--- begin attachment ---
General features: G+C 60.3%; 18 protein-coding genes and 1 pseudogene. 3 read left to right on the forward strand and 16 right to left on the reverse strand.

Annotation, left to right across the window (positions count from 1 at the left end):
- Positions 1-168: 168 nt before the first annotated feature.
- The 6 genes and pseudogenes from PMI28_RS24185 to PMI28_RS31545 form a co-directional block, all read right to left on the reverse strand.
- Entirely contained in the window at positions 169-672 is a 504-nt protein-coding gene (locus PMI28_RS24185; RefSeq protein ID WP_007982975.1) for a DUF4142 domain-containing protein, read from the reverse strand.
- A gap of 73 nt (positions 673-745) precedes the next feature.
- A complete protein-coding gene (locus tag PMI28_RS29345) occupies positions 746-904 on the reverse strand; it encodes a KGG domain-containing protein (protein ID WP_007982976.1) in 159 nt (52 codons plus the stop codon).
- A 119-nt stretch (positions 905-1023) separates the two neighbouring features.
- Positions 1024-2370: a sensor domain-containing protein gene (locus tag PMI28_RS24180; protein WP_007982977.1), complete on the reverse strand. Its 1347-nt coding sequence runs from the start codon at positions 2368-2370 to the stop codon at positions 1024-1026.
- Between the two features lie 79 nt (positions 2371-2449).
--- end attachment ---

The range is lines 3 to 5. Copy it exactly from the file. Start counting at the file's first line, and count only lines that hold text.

- Positions 1-168: 168 nt before the first annotated feature.
- The 6 genes and pseudogenes from PMI28_RS24185 to PMI28_RS31545 form a co-directional block, all read right to left on the reverse strand.
- Entirely contained in the window at positions 169-672 is a 504-nt protein-coding gene (locus PMI28_RS24185; RefSeq protein ID WP_007982975.1) for a DUF4142 domain-containing protein, read from the reverse strand.